This ‘hilltop invasion’ did not appear in isolation but was part of a larger devastation of the tree cover of the plantation land below. First the Jak (Artocarpus integrifolia) and other hard woods, Sapu (Champaca indica) and Lunumidella (Melia dubia) went, followed by the rubber trees which were felled for lumber (the bottom part of the trunk) and firewood (the rest of the tree). Then came the cocoa trees which also went to someone’s open-hearth fireplace! In a short time one of Sri Lanka’s largest cocoa estates (originally about 1500 acres) did not produce so much as one bean, leave alone thousands of pods of this now-very valuable crop!
What took its place? To the greatest extent, an invasive grass – ‘Guinea A’ – originally introduced for dairy cattle which even then did not exist in a number that could make a dent in the Guinea A production! Now however, with the tree cover removed, this grass proceeded to grow to giant proportions, sometimes 2, 3 metres high!
Guinea A, as any one encountering it will vouch, does condition the soil because its roots loosen the top soil enabling the rain water to penetrate deeper than it otherwise would. The bad news is that if this grass is killed by burning, the now-soft top soil can be easily eroded and in the absence of stone terraces, contour drains and silt-pits which used to be the order of the day in the matter of soil conservation in plantations of this kind, the damage can well be imagined.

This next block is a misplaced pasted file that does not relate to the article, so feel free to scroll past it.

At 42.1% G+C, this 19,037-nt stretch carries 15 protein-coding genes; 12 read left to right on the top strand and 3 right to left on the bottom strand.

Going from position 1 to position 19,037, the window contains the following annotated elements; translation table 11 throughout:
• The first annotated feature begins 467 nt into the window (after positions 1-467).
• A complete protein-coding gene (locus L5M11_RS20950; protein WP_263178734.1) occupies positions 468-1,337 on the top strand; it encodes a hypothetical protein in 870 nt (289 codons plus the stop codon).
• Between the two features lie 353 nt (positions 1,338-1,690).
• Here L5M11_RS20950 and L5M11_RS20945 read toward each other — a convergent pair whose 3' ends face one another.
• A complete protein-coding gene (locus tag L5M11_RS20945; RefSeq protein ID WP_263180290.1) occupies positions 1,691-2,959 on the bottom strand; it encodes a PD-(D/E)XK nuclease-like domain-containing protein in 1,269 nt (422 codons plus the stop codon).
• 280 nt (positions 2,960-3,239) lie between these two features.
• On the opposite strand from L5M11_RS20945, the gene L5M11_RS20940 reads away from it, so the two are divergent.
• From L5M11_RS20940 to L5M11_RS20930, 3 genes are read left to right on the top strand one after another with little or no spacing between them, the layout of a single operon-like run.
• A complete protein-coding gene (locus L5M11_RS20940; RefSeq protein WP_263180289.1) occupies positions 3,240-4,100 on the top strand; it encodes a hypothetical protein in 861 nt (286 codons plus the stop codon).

Remember also that dry ‘mana,’ the local name for this high grass, burns very brightly and even if an arsonist is not born every day in our neck of the woods, there are enough of them to put a match to the grass every dry season. Another little result of this burning is the fact that the smoke kills off the wild bees in the vicinity. And guess what killing bees that are, by far, the most important pollinating agents on earth, do?
Bad enough? Well, right within sight of our home, one of our neighbours is in the process of cutting down and selling for firewood acres of rubber trees, not replacing them with any other vegetation. How do I know the history of these trees? Because I was responsible for having the damned things planted about half a century ago! When I remarked on this fact to the local Grama Niladhari who is only too ready to invoke the law in other circumstances, she wanted me to make a ‘report’ (to the Department of the Environment?) I didn’t want to upset her by suggesting that since she was aware of the devastation and had seen it, firsthand, action to stop this devastation could be initiated by simply contacting one of her fellow bureaucrats!
Yes, we can’t, in little un-industrialised Sri Lanka*, make a dent in global warming or climate change. We can, however, turn back the clock on the wanton destruction of our environment and the dire results of what has already been done by the simple expedient of applying time-tested, practical methods.
The problem is that all of that is dependent on one simple reality: a return to the rule of law and the application of that law without fear or favour.
Given what prevails there lies the “crunch.”
குறிப்பு: தகவல் ஆதாரங்கள் புகைப்படங்கள் ஓளிநாடாக்கள் அனைத்தும், உள்ளூர் உலக ஊடங்களில் இருந்து எடுத்து தொகுக்கப்பட்டவை, நன்றி இதற்காக உண்மையில் உழைத்தவர்களுக்கு.